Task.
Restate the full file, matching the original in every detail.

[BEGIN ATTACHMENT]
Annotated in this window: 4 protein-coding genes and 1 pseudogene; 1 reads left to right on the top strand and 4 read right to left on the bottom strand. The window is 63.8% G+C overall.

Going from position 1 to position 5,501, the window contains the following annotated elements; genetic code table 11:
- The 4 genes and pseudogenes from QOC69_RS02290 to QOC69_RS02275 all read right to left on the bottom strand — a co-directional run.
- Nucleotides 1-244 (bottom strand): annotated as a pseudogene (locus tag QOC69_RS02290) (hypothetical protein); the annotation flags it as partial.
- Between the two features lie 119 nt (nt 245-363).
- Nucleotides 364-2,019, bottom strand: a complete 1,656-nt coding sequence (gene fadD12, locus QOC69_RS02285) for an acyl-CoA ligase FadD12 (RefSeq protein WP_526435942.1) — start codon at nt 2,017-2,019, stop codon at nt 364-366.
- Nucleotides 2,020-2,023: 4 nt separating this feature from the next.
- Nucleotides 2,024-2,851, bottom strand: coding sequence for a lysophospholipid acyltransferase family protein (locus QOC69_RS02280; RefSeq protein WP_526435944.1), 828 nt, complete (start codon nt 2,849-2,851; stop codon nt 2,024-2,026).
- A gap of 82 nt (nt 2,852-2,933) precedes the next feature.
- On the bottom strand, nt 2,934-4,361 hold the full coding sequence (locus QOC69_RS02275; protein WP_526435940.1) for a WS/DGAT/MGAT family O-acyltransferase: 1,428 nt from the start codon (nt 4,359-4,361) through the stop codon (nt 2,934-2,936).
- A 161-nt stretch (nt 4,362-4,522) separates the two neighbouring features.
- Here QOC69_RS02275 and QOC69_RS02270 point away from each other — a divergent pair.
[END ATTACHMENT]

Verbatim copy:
Annotated in this window: 4 protein-coding genes and 1 pseudogene; 1 reads left to right on the top strand and 4 read right to left on the bottom strand. The window is 63.8% G+C overall.

Going from position 1 to position 5,501, the window contains the following annotated elements; genetic code table 11:
- The 4 genes and pseudogenes from QOC69_RS02290 to QOC69_RS02275 all read right to left on the bottom strand — a co-directional run.
- Nucleotides 1-244 (bottom strand): annotated as a pseudogene (locus tag QOC69_RS02290) (hypothetical protein); the annotation flags it as partial.
- Between the two features lie 119 nt (nt 245-363).
- Nucleotides 364-2,019, bottom strand: a complete 1,656-nt coding sequence (gene fadD12, locus QOC69_RS02285) for an acyl-CoA ligase FadD12 (RefSeq protein WP_526435942.1) — start codon at nt 2,017-2,019, stop codon at nt 364-366.
- Nucleotides 2,020-2,023: 4 nt separating this feature from the next.
- Nucleotides 2,024-2,851, bottom strand: coding sequence for a lysophospholipid acyltransferase family protein (locus QOC69_RS02280; RefSeq protein WP_526435944.1), 828 nt, complete (start codon nt 2,849-2,851; stop codon nt 2,024-2,026).
- A gap of 82 nt (nt 2,852-2,933) precedes the next feature.
- On the bottom strand, nt 2,934-4,361 hold the full coding sequence (locus QOC69_RS02275; protein WP_526435940.1) for a WS/DGAT/MGAT family O-acyltransferase: 1,428 nt from the start codon (nt 4,359-4,361) through the stop codon (nt 2,934-2,936).
- A 161-nt stretch (nt 4,362-4,522) separates the two neighbouring features.
- Here QOC69_RS02275 and QOC69_RS02270 point away from each other — a divergent pair.